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2nd Time On Princess. Think we'll stay......
Publication Date: May 25, 2015

Embarkation at Port Everglades was worse than Miami. Although not under the control of Princess, they need to work with the Ports Authority on the wheelchair boarding process. They use the "Honor System" (no numbers or log-in sheet to determine who's next) and we had many jump the line causing us to have to wait over an hour before we could board in sweltering heat. There is NO excuse for this especially when you request wheelchair boarding prior to the cruise through Princess.

We had a Balcony cabin (R611) which was common in size and amenities yet these cabins have an overhang from the Buffet above making it quiet and private. NO noise heard from the buffet above at all for the entire cruise. Mattress was sub-par and we had to request foam egg crates to fill in the gully in the middle if the mattress.

Buffet was hit and miss (yet more miss). Main Dining room (Palm) was excellent with great presentation, good portions and served hot. Don't understand why people complain about portions when you are eating a six course meal!

Princess theater too small to allow access to many passengers unless

you arrive an hour or more earlier. Crew were always smiling and helpful. Customer service desk personnel need some customer service training.

Slots (penny) were VERY loose as were most of the other one-armed bandits in the casino. I hit for over $1500 in one day on the penny slots. Drinks are as expensive as any other line but you can order from Princess Cellars prior to the cruise and have a bottle of your liking in your cabin for the entire cruise. I would most Definitely sail Princess again.

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carribean cruise
Publication Date: May 21, 2015

overall good cruise. some ports disappointing as well as excursion

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Prepare For the Hustle
Publication Date: May 13, 2015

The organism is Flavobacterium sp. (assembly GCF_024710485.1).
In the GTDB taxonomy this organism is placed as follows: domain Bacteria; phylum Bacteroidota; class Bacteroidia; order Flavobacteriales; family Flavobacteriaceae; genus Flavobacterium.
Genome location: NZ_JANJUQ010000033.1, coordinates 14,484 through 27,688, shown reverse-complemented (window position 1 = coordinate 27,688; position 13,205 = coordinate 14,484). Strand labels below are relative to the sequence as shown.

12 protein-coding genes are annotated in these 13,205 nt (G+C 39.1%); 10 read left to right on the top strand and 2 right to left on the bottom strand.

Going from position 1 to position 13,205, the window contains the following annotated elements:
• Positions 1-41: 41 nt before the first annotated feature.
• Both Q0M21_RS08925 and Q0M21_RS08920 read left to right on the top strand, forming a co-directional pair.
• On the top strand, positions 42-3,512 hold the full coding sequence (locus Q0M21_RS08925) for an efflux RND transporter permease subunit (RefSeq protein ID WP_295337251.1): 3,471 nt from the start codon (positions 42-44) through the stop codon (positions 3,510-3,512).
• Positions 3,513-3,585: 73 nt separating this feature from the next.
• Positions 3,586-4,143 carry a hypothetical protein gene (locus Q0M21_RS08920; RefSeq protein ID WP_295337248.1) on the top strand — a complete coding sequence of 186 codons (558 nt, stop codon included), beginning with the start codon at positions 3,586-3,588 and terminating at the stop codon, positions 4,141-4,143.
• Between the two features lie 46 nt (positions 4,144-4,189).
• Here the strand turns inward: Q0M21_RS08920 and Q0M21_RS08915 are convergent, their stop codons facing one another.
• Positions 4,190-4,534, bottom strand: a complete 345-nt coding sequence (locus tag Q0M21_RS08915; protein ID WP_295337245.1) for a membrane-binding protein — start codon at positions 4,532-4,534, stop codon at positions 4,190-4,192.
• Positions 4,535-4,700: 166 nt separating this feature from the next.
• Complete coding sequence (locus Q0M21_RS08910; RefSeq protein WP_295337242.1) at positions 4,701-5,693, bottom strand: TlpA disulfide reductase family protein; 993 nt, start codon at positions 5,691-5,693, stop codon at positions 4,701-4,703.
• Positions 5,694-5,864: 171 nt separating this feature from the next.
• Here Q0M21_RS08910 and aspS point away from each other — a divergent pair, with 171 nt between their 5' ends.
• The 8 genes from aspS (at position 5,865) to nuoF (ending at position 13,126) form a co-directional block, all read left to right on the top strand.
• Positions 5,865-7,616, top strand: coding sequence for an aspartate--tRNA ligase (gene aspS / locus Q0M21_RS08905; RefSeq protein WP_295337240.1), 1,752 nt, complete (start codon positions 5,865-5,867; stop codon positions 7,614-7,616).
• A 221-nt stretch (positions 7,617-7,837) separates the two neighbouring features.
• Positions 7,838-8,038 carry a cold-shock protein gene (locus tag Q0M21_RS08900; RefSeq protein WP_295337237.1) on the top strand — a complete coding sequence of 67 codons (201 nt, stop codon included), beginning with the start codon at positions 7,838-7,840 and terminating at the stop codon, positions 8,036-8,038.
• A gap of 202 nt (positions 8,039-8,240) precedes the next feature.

This was the “South America Passage.”

First, the up-side.

Holland America Line (HAL) delivered on its itinerary. We embarked in Valparaiso, Chile. We disembarked two weeks later in Buenos Aires having sailed around the Horn. There were two ports along the way where we were supposed to stop, but didn’t. The Captain probably made the right decisions in the interest of safety. One was weather-related. The other due to a forest fire and a lot of smoke.

The food was great, plentiful, and available just about every minute of the day.

The cabin was clean and everything worked well. The boat is getting a little old, but it is well maintained. Our cabin steward was excellent. He was incredibly cooperative, conscientious, and attentive.

Now, for the downside.

HAL maximizes its revenue by selling use of limited boat space to vendors who make good use of a captive audience. There’s a wrist watch shop, a jewelry store, people bugging you all day long to buy photos of yourself, a place that sells clothing, and a smoky casino. Pardon me, but if I want to buy a watch, some earrings, or a sweatshirt, then I’ll do it on

land before I leave for the trip. And I won’t pay an inflated price. We would like for HAL to use all that vendor space for something more productive - like a place to sit and look out the window at the fantastic scenery. The most amazing hustle of all is the Park West Gallery art “auction,” complete with the “auctioneer’s” confederates circling behind you, telling you when to raise your card. It was offensive.

HAL seems to be a generation behind in the areas of on-board entertainment, restaurant décor, and mid-ship sculpture. The comedy and dance presentations could compete for the Lawrence Welk audience. The fancy restaurants looked like 19th century brothels, complete with servers sporting costumes and a level of fake formality calculated to encourage heavy drinking. A hideous, organ-shaped sculpture consumes the middle of the ship, unavoidable on decks three through five. HAL would make more friends if it traded the artificial opulence for brighter, more contemporary furnishings and service.

In short HAL, as an independent company, was a first-class cruise line for the first nine decades of the last century. Carnival bought it in 1989, and has now fully effected the culture shift. Today HAL is a reflection of the lowest common denominator.

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